He is credited with inventing methods for making polyvinyl chloride useful.

Polymerization

polymerisationpolymerizepolymerized
Polyvinyl chloride is produced by polymerization of the vinyl chloride monomer (VCM), as shown.
As alkenes can polymerize in somewhat straightforward radical reactions, they form useful compounds such as polyethylene and polyvinyl chloride (PVC), which are produced in high tonnages each year due to their usefulness in manufacturing processes of commercial products, such as piping, insulation and packaging.

Chlorine

Clchlorine gaschlorinated
About 57% of the mass of PVC is chlorine.
Chlorine is used in the manufacture of a wide range of consumer products, about two-thirds of them organic chemicals such as polyvinyl chloride, and many intermediates for the production of plastics and other end products which do not contain the element.

Glass transition

glass transition temperaturevitrifiedvitrification

Tetrahydrofuran

THFOxolane1,4-Epoxybutane
It is insoluble in alcohol but slightly soluble in tetrahydrofuran.
The other main application of THF is as an industrial solvent for polyvinyl chloride (PVC) and in varnishes.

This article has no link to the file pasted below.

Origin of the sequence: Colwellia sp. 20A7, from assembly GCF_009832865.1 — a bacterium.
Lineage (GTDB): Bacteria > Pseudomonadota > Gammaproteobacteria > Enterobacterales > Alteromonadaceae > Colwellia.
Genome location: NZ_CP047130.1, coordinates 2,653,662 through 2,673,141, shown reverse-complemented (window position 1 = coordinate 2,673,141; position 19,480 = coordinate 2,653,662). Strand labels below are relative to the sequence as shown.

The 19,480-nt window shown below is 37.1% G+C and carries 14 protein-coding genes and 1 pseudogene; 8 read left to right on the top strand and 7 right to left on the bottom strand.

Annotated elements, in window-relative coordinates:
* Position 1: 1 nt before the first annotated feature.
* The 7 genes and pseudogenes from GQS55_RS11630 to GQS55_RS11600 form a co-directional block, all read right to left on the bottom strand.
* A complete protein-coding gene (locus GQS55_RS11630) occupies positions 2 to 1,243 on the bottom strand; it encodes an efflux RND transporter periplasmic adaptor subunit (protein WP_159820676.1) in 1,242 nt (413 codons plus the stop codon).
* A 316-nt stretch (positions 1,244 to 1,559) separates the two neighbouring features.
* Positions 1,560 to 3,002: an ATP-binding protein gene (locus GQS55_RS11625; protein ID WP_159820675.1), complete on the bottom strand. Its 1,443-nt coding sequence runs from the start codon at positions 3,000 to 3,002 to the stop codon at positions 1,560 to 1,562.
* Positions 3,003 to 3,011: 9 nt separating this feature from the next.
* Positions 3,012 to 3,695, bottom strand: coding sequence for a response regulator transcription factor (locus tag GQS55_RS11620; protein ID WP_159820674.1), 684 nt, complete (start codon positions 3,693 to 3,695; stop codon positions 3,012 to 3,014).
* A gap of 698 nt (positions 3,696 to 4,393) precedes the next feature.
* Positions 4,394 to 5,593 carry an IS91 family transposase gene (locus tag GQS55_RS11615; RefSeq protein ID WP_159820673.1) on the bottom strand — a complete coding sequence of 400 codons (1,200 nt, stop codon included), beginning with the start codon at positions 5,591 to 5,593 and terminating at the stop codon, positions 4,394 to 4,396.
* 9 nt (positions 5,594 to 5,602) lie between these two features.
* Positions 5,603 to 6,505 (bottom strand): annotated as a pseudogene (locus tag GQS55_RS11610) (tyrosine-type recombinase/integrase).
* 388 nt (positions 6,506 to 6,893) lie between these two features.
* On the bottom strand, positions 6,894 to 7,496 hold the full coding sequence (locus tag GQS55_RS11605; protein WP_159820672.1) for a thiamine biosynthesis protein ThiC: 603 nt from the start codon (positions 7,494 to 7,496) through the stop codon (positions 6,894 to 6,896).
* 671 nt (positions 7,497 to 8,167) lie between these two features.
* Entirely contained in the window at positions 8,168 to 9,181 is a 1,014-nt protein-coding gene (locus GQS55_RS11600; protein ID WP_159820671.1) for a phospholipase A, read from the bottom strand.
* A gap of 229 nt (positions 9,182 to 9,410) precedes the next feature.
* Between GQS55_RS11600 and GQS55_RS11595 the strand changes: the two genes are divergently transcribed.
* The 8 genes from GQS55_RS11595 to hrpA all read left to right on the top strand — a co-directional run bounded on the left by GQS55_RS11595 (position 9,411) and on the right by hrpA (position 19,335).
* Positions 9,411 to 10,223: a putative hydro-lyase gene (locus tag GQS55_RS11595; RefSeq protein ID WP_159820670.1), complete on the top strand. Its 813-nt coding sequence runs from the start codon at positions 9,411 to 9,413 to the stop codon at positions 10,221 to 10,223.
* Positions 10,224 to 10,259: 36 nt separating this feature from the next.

Shin-Etsu Chemical

Shin-EtsuShin-Etsu HandotaiShin-Etsu Chemical Company
The largest single producer of PVC as of 2018 is Shin-Etsu Chemical of Japan, with a global share of around 30%.
Shin-Etsu has the largest global market share for polyvinyl chloride, semiconductor silicon, and photomask substrates.

Suspension polymerization

suspension
About 80% of production involves suspension polymerization.
This process is used in the production of many commercial resins, including polyvinyl chloride (PVC), a widely used plastic, styrene resins including polystyrene, expanded polystyrene, and high-impact polystyrene, as well as poly(styrene-acrylonitrile) and poly(methyl methacrylate).

Ethylene

etheneC 2 H 4 ethylene gas
PVC may be manufactured from either naphtha or ethylene feedstock.
Some products derived from this group are polyvinyl chloride, trichloroethylene, perchloroethylene, methyl chloroform, polyvinylidene chloride and copolymers, and ethyl bromide.

Monomer

monomersmonomeric-mer
Polyvinyl chloride is produced by polymerization of the vinyl chloride monomer (VCM), as shown.

Polypropylene

PPbiaxially-oriented polypropylenebiaxially oriented polypropylene
Polyvinyl chloride (colloquial: polyvinyl, vinyl ; abbreviated: PVC) is the world's third-most widely produced synthetic plastic polymer, after polyethylene and polypropylene.
Polypropylene is also used as an alternative to polyvinyl chloride (PVC) as insulation for electrical cables for LSZH cable in low-ventilation environments, primarily tunnels.